Designing the Belfer Research Building was particularly meaningful for Schliemann, a 1979 Cornell University School of Architecture, Art and Planning graduate. Cornellians, he said, share a commitment to improving society.
"The advancements in science in this building will offer tremendous contributions to society and the future of mankind," he said. "It's a very, very inspirational time to be working on laboratories because the breakthroughs in science are exponential, and this building will give scientists a state-of-the-art vehicle to accomplish Weill Cornell's mission."
Invoking the Spirit of Discovery in Art
Weill Cornell leaders set out to create an environment that was not just conducive to high-impact research, but was also warm, inviting and engaging. The building's artwork enhances that intention. Capital planning officials, longtime benefactor Mrs. Belfer and consultants spent months handpicking the art that will hang in the building's conference rooms, public spaces and hallways.
"On the one hand, we were looking for art that related to the spirit of discovery, that would be reminiscent of the kinds of images that are found during scientific research," said William Cunningham, Weill Cornell's campus architect. "But we were also looking for pieces for our informal spaces that that would offer some relief, be relaxing and restful and give a change of pace for people who are concentrating on their science all day."
The most prominent and high-profile works are a digital media wall in the lobby, and three installations from the late American artist Sol LeWitt, who helped pioneer Conceptualism and Minimalism as dominant movements of the 20th century.
The custom-made, animated and programmable digital media wall, designed by London-based multimedia firm Squint/Opera and visible from 69th Street, features thousands of LCD screens that project photos and text that highlight scientific discoveries at the medical college.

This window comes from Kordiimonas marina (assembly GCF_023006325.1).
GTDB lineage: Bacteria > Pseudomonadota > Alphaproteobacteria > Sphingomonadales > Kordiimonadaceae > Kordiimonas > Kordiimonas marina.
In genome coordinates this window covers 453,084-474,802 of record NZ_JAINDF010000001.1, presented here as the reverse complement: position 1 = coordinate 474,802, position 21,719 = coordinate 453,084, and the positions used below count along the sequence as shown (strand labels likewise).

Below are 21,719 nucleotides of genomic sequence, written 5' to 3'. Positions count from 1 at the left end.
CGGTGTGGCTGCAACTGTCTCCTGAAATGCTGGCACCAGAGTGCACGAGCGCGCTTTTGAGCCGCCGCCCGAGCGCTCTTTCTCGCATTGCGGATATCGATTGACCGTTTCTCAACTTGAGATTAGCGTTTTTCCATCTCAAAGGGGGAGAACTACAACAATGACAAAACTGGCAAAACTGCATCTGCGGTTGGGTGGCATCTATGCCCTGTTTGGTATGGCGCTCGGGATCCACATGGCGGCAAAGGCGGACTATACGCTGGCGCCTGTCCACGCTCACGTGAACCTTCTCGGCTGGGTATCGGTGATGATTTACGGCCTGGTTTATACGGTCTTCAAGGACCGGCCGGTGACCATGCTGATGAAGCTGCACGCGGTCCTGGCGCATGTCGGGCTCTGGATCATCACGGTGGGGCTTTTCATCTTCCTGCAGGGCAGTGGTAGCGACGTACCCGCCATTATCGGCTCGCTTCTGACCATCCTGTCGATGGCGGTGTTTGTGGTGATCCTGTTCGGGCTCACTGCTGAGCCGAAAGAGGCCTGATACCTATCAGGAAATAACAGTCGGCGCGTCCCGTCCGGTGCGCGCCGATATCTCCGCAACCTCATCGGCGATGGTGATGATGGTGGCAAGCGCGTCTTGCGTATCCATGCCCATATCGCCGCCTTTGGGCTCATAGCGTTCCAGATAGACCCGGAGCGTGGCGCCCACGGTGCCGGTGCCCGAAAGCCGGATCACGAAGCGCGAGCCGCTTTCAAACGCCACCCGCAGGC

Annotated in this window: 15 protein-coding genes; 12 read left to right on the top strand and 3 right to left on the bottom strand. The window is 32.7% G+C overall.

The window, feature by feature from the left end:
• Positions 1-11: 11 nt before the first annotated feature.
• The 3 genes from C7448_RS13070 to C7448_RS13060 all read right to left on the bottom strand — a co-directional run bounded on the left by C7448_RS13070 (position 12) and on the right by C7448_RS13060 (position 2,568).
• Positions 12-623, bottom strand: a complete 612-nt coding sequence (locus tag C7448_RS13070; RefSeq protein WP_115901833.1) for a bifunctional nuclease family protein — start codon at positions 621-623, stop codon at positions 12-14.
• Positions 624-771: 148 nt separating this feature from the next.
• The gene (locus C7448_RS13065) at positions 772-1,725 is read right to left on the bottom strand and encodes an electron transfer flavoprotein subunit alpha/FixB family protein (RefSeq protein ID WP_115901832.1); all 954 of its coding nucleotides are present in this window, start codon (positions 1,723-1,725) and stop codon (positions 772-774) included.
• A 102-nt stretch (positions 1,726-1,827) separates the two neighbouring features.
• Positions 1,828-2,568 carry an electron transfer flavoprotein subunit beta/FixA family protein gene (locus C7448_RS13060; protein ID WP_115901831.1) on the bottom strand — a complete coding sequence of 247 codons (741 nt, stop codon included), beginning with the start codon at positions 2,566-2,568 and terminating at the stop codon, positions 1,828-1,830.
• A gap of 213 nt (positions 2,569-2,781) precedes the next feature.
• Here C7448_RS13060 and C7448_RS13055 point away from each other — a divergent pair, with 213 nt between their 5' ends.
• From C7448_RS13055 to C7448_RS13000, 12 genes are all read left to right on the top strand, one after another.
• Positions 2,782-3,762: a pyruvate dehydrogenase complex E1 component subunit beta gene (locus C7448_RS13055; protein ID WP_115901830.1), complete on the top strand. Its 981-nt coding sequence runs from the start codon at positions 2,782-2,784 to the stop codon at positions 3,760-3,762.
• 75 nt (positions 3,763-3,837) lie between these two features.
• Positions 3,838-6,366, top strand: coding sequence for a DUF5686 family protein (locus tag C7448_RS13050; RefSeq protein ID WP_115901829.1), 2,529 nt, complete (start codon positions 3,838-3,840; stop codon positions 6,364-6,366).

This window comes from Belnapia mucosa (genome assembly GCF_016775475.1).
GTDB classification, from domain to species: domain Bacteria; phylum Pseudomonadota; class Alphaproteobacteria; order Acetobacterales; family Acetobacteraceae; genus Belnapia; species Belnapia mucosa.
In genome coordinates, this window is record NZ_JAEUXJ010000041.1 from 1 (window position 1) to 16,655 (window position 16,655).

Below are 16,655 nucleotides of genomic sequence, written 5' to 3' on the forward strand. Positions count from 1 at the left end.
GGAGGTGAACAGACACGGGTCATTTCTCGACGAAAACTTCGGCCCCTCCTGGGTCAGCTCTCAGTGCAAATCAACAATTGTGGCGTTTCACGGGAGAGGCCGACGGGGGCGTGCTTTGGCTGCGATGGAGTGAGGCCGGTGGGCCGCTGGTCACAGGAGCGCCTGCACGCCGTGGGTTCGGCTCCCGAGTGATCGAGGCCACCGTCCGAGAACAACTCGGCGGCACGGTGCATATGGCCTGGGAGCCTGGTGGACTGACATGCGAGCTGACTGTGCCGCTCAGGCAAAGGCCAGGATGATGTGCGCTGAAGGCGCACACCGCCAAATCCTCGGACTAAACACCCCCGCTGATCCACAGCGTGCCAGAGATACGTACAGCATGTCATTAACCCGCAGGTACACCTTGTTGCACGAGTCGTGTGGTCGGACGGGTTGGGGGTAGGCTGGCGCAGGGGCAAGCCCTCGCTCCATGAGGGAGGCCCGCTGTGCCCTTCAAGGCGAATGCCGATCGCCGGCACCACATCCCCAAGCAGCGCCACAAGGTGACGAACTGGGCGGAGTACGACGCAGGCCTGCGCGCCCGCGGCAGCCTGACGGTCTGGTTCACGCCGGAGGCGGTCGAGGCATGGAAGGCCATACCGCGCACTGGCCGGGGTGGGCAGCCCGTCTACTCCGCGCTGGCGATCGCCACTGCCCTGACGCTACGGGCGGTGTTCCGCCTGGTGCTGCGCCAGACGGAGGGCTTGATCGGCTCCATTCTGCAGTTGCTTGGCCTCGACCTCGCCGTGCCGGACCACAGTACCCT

"It's intended to both to tell the story of the research that's going on in the building as well as honor the donors who made the building and medical research possible," Cunningham said.
LeWitt, whose father Abraham was a 1900 graduate of Weill Cornell Medical College, was an internationally acclaimed artist who conceived his wall drawings to be executed by other artists. Three artists spent two weeks at the Belfer Research Building in December executing two of those drawings — complementary isometric figures with red, yellow, gray and blue color ink washes, one color on each plane. The drawings are located on the 12th floor, which is dedicated to children's health research. A team of artists will spend six weeks in the spring installing a third wall drawing — visible from both inside and outside the building — in the stairwell between the second and third floors.
The LeWitt wall drawings on the 12th floor are on loan from the LeWitt family and estate, and the wall drawing on the second and third floors was gifted to Weill Cornell by the estate. Overseer Ronay Menschel and her husband Richard underwrote the installation of all of the LeWitt artwork.
Weill Cornell also commissioned original artwork from painter Isabel Bigelow, whose art will hang in seven lounges on upper building floors, and purchased art, prints and photographs from various artists that will hang across all floors.
"It is our hope at the medical college that viewers of these pieces not only find the works to be visually stunning," Dr. Glimcher said, "but also feel inspired to come up with the ideas that lead to future discoveries at the lab bench in this state-of-the-art research space."